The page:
Furthermore every one of the aforementioned pluralities of interconnected, elongate, prismatic elements is a linear one with a longitudinal axis.
The array of interconnected, elongate prismatic elements also includes an initial element which terminates at the initial end to connect with the digital device; a secondary end element which terminates at a second, unlocked, end, to be held by a user; and a multitude of interconnected intermediate elements that connect the two end elements.
Furthermore, each of these elongate, prismatic elements is adjacent to and operational for interlocking engagement with and side-by-side sliding through at least one of the many interconnected elongate, prismatic elements.
Each intermediate element can be linked to the next and slide side-by-side along two connected, elongate prismatic elements.
Each prismatic or elongate element has a track that faces laterally towards the adjacent elongate. Link elements are created on the other side of the extended. Link elements of one elongate could be extended towards another elongate. A stop element is placed at the end to stop the link element from being disconnected from the track.
Furthermore, the primary end component is linked to the mounting chassis using hinges with multiple degrees of freedom so as to facilitate a desired angular adjustment of the mounting chassis as well as the digital device in relation to the accessory member.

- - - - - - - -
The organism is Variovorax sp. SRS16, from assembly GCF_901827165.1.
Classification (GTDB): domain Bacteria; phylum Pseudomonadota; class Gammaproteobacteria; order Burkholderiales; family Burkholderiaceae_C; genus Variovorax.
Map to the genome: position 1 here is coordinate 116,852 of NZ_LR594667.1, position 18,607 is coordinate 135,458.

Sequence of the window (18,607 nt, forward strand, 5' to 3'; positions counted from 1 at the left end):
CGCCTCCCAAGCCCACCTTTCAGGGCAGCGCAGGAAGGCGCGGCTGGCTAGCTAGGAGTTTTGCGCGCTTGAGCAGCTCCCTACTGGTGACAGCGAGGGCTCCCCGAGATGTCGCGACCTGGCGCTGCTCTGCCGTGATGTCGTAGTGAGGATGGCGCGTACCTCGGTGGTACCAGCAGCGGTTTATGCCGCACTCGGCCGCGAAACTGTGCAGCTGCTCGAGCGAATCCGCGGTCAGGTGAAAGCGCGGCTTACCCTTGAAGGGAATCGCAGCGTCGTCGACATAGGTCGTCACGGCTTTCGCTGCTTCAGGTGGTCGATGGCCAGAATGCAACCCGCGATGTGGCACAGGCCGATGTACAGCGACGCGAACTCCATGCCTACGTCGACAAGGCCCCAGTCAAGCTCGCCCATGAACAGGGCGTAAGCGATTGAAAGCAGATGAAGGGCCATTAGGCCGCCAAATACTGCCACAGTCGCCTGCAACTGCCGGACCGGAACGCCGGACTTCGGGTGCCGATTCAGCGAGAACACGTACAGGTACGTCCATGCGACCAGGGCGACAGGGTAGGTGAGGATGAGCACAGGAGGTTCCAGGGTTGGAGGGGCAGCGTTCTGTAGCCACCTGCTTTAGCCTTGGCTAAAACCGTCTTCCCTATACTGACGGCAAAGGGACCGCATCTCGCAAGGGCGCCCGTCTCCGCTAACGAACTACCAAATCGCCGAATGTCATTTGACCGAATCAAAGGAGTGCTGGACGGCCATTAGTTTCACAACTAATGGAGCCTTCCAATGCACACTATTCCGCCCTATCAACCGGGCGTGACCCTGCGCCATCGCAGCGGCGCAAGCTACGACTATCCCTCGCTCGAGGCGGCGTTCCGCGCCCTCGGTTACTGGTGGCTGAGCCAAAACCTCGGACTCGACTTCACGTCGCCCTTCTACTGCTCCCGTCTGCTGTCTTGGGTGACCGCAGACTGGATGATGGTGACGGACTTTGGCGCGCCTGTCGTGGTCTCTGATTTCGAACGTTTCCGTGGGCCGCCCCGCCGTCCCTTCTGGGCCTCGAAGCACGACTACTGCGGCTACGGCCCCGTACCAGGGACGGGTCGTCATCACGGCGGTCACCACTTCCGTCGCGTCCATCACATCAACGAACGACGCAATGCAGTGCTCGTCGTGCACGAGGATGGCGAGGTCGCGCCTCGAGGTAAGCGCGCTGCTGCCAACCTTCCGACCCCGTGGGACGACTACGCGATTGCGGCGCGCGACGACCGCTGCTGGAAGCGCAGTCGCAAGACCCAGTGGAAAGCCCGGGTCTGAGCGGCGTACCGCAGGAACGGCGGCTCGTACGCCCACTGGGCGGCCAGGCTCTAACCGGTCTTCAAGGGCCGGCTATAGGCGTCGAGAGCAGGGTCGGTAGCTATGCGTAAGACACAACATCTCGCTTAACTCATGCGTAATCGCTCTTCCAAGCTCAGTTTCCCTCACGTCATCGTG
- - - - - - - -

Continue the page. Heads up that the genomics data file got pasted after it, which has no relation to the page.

Additionally the hinge arrangement comes with at least two degrees of freedom.
The accessory comes with remote control features that allow users to control the digital device.
In addition, the remote control is mounted on the second, free end of the rod.
The mounting chassis also includes an edge section that engages with and extends around the periphery to accommodate the device that is digital.
In addition, the accessory member is linked to the mounting chassis via an adjustable hinge that allows it to be unitarily foldable in relation to it.
It is also possible to fold the member in the hinge so that it is an ideal support for a digital device.
Furthermore, the free standing support may be used to place the device’s digital camera in the landscape or portrait orientation.
The mounting chassis is also equipped with an internal rear panel, which is integrated with the edge portion and is interspersed between the the rear and accessory members of digital device.
Additionally the aforementioned, at least one of the accessory member and the interior rear panel is constructed to provide storage space between them when the accessory member is folded inwards relative to the interior rear panel.
Click here to view the patent on USPTO website.